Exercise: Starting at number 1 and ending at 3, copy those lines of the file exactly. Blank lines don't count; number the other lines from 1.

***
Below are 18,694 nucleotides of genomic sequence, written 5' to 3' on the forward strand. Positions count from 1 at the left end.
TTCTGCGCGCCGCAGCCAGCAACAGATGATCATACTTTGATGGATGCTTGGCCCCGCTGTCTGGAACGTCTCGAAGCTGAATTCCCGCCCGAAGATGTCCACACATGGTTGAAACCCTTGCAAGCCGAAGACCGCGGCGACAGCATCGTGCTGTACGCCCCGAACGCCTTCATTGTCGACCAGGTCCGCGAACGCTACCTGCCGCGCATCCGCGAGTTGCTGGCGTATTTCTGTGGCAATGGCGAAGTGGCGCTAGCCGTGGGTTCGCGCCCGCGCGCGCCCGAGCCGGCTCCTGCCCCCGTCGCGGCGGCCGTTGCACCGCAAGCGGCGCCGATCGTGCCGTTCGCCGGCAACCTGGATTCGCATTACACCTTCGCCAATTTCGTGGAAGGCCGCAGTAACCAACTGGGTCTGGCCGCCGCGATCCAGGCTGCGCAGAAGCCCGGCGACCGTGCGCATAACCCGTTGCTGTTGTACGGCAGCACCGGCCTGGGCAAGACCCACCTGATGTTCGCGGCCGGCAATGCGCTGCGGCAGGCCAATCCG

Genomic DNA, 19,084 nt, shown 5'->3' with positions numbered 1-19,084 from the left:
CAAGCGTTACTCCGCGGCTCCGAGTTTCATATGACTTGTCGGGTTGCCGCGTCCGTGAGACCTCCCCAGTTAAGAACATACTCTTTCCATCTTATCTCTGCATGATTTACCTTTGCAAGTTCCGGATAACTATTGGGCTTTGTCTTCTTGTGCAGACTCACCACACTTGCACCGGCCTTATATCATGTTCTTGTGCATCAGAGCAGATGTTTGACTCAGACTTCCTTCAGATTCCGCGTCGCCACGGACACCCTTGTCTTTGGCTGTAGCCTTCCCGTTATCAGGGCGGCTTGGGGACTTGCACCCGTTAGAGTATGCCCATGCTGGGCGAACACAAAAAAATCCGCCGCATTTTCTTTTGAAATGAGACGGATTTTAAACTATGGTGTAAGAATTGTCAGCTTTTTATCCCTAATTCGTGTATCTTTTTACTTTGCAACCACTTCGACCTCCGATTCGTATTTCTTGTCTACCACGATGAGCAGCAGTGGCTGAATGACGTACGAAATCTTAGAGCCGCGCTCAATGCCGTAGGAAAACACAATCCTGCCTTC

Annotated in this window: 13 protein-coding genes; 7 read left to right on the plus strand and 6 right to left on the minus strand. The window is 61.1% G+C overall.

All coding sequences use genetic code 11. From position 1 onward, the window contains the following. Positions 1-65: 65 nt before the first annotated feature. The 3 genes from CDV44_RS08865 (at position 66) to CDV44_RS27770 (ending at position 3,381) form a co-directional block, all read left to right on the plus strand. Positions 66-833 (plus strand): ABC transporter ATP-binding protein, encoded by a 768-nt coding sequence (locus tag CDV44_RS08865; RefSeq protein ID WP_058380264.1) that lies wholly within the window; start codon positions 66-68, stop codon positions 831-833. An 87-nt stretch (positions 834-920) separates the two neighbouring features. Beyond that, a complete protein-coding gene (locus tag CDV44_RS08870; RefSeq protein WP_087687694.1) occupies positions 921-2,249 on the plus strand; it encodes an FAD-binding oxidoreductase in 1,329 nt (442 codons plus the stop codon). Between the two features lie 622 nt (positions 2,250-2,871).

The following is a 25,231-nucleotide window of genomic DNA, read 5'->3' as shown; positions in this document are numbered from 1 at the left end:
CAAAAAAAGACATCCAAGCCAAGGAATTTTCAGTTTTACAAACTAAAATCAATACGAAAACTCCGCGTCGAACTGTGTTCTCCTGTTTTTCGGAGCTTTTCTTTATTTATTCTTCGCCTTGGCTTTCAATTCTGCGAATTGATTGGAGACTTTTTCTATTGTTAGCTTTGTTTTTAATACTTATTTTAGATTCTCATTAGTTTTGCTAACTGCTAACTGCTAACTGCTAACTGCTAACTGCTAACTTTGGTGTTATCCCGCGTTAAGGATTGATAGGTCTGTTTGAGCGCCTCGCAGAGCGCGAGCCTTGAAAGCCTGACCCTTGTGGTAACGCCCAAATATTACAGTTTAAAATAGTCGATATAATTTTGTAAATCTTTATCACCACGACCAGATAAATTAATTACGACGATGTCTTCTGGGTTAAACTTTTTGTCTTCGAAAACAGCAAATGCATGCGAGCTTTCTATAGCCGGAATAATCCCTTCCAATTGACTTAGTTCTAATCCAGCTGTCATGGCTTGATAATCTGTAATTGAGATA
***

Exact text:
Below are 18,694 nucleotides of genomic sequence, written 5' to 3' on the forward strand. Positions count from 1 at the left end.
TTCTGCGCGCCGCAGCCAGCAACAGATGATCATACTTTGATGGATGCTTGGCCCCGCTGTCTGGAACGTCTCGAAGCTGAATTCCCGCCCGAAGATGTCCACACATGGTTGAAACCCTTGCAAGCCGAAGACCGCGGCGACAGCATCGTGCTGTACGCCCCGAACGCCTTCATTGTCGACCAGGTCCGCGAACGCTACCTGCCGCGCATCCGCGAGTTGCTGGCGTATTTCTGTGGCAATGGCGAAGTGGCGCTAGCCGTGGGTTCGCGCCCGCGCGCGCCCGAGCCGGCTCCTGCCCCCGTCGCGGCGGCCGTTGCACCGCAAGCGGCGCCGATCGTGCCGTTCGCCGGCAACCTGGATTCGCATTACACCTTCGCCAATTTCGTGGAAGGCCGCAGTAACCAACTGGGTCTGGCCGCCGCGATCCAGGCTGCGCAGAAGCCCGGCGACCGTGCGCATAACCCGTTGCTGTTGTACGGCAGCACCGGCCTGGGCAAGACCCACCTGATGTTCGCGGCCGGCAATGCGCTGCGGCAGGCCAATCCG

Genomic DNA, 19,084 nt, shown 5'->3' with positions numbered 1-19,084 from the left: